STOCKHOLM — The results of the identically designed ASCLEPIOS I and II phase 3 trials evaluating the effect of ofatumumab versus teriflunomide in participants with relapsing multiple sclerosis (MS) were presented at the 35th Congress of the European Committee for Treatment and Research in Multiple Sclerosis (ECTRIMS), held September 11-13, 2019 in Stockholm, Sweden.
Ofatumumab, the first fully human, anti-CD20 monoclonal antibody, was developed and tested through 2 double-blind, double-dummy, parallel-group, active comparator-controlled, multicenter trials to assess the efficacy and safety of the drug compared with teriflunomide in patients with relapsing MS. Participants were 18 to 55 years of age, had an Expanded Disability Status Scale score of 0 to 5.5 at screening, and had experienced one of the following: positive gadolinium-enhancing (Gd+) magnetic resonance imaging scan in the year before randomization, 1 or more relapses in the past year, or 2 or more relapses in the past 2 years.
Participants (n=1881) in 37 countries were randomly assigned 1:1 to receive oral teriflunomide 14 mg once daily, or subcutaneous injections of ofatumumab 20 mg once every 4 weeks (after an initial loading regiment of 20 mg injections on day 1, 7, and 14), for up to 30 months. Both studies had flexible durations with study termination according to pre-specified criteria occurring in the blinded core treatment epoch.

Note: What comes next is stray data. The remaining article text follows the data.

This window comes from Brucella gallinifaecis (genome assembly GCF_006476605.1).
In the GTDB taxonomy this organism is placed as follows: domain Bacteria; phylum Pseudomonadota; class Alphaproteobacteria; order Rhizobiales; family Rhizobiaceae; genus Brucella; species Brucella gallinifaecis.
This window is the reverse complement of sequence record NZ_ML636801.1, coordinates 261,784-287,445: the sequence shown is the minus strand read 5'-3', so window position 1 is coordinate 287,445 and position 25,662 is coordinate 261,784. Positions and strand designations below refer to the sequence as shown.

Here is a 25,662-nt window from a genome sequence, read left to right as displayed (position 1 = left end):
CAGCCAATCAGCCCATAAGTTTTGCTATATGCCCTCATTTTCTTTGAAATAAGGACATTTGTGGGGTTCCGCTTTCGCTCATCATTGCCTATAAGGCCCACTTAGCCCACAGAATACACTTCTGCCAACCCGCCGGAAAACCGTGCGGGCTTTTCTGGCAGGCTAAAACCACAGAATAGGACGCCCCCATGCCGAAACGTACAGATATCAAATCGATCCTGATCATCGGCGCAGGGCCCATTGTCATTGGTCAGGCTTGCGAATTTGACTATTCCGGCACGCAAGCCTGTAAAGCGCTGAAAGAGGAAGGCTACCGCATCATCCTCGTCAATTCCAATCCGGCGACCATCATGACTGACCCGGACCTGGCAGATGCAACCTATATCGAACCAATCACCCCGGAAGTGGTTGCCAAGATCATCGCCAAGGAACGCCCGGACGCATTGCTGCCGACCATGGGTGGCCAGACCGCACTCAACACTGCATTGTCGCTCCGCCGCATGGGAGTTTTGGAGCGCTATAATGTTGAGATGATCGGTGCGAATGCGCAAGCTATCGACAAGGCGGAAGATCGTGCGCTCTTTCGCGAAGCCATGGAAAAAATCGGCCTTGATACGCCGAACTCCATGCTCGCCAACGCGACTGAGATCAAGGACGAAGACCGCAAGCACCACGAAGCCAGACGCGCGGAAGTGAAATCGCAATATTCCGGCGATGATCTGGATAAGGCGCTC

The primary end point was annualized relapse rate. Key secondary end points included serum neurofilament light chain levels, 6-month confirmed disability improvement (CDI), 3- and 6-month confirmed disability worsening (CDW), and magnetic resonance imaging-related outcomes. Tolerability and safety were also assessed.
Investigators predicted that the end of study (EOS) could be planned for early July 2019 because the protocol-defined EOS criteria were based on blinded data for both studies and were powered to 90% for the primary end point. Both studies also combined to 90% for 3-month CDW and to 80% for 6-month CDW. Researchers presented top line results for safety and efficacy.
Study investigators concluded, “The results of these large controlled Phase 3 trials will elucidate the therapeutic potential of ofatumumab 20 mg, the first B-cell therapy that is subcutaneous and self-administered every 4 weeks, in RMS patients.”
Disclosure: This study was supported by Novartis Pharma AG, Basel, Switzerland. Several study authors declared affiliations with the pharmaceutical industry. Please see the original reference for a full list of authors’ disclosures.
Hauser SL, Bar-Or A, Cohen J, et al. Efficacy and safety of ofatumumab versus teriflunomide in relapsing multiple sclerosis: results of the phase 3 ASCLEPIOS I and II trials. Presented at: The 35th Congress of the European Committee for Treatment and Research in Multiple Sclerosis and the 24th Annual Conference of Rehabilitation in MS; September 11-13; Stockholm, SE. Abstract 336.